Wrong Tomorrow - A Brin Predictions Registry?

Wrong Tomorrow is a new site created by Maciej Ceglowski to keep track of the predictions made by public figures. The site has a simple, friendly user interface, making it easy for users to enter the predictions. Ceglowski says:

"I figured it would be nice to have a single place where you could go to unequivocally check the track record of pundits in politics, finance and my own field, information technology."

The site FAQ mentions that research has shown that experts make predictions at a rate worse than chance. The Wrong Tomorrow site "exists in order to hold people and media outlets accountable for pretending to see into an unpredictable future."

The site then holds the predictions, displaying them sorted by author, date and status (see screen shot below).


(Sample predictions from WrongTomorrow.com)

This is a very likable site, and might serve a real social function - cutting down on the total number of blowhards by exposing their poor records. This is particularly true for people who make their living by claiming to see what is going to happen next.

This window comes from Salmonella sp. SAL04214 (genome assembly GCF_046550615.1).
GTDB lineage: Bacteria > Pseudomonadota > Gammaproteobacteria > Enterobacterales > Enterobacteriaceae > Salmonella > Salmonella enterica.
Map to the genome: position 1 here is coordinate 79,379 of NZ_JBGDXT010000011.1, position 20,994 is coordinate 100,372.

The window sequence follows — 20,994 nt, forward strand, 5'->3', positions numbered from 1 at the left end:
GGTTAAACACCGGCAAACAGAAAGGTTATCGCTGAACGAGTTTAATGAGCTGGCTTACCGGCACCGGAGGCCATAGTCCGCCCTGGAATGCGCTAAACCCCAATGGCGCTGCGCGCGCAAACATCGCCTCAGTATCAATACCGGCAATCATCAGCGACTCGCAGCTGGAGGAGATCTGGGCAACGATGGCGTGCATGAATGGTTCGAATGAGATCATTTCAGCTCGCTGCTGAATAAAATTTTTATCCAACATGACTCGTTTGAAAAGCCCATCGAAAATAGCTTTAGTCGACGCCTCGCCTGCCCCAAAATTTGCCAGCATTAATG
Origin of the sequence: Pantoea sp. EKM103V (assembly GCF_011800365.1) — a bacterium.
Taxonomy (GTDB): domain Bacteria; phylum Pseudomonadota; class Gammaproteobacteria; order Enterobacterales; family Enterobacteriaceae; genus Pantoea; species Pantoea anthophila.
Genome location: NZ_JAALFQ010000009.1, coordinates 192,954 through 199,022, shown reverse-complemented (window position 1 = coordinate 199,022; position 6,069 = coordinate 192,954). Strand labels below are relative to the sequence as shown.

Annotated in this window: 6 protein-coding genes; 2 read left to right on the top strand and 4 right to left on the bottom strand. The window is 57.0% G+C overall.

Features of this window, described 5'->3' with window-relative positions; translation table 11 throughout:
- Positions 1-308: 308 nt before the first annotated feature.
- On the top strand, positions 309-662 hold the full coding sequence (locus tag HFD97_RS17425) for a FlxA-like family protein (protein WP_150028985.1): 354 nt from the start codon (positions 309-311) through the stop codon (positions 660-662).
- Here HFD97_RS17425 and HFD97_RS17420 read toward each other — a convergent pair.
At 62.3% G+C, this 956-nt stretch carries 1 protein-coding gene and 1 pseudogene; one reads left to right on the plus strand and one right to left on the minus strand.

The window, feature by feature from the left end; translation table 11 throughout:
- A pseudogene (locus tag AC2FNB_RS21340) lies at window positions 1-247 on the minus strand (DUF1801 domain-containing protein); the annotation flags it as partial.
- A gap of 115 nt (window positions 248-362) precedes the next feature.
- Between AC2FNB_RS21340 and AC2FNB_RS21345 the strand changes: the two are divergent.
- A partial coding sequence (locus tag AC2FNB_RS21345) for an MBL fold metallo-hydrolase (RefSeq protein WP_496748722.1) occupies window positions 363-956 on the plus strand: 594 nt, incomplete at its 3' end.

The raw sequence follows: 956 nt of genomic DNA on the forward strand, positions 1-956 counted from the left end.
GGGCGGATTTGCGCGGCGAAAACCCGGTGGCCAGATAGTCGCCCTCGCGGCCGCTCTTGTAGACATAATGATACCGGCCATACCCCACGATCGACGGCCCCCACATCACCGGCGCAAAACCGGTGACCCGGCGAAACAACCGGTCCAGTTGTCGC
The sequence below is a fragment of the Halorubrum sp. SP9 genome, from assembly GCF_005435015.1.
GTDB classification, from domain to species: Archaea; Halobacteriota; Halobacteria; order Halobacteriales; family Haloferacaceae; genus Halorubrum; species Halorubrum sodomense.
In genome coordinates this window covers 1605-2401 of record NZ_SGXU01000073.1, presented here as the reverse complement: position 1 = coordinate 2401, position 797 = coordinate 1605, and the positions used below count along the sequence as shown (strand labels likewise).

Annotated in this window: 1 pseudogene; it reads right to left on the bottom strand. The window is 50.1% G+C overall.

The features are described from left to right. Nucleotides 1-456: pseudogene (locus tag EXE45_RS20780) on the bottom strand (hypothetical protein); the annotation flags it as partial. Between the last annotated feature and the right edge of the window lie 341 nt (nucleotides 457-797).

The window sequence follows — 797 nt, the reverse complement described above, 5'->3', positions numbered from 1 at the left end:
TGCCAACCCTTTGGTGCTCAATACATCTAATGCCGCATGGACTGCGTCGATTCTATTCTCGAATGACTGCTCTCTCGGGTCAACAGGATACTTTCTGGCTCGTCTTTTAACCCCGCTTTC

This site might also bring to the fore the people who have an uncanny knack for seeing into the future and highlighting important aspects of it - namely, our favorite science fiction authors.

I'd like to suggest that the site also include a link or reference to the source of the prediction. (It turns out that you need to submit one when submitting a prediction.)

This site is similar to an idea expressed by David Brin in his 1990 novel Earth.

"Anyone who tries to predict the future is inevitably a fool. Present company included. A prophet without a sense of humor is just stupid."

That was how his grandmother had put it, once. And she ought to know. Everyone praised Jen Wolling for her brilliant foresight. But one day she had shown him her scorecard from the World Predictions Registry. After twenty-five years of filing prognostications with the group, her success rating was a mere sixteen percent. And that was better than three times the WPR average.
(Read more about Brin's World Predictions Registry)

Be sure to take a look at the Wrong Tomorrow website. See also David Brin's article Accountability for Everyday Prophets: A Call for a Predictions Registry. See also my list of ideas from Brin's novel Earth, which now stands at 23 and David Brin's blog post on the prediction registry.

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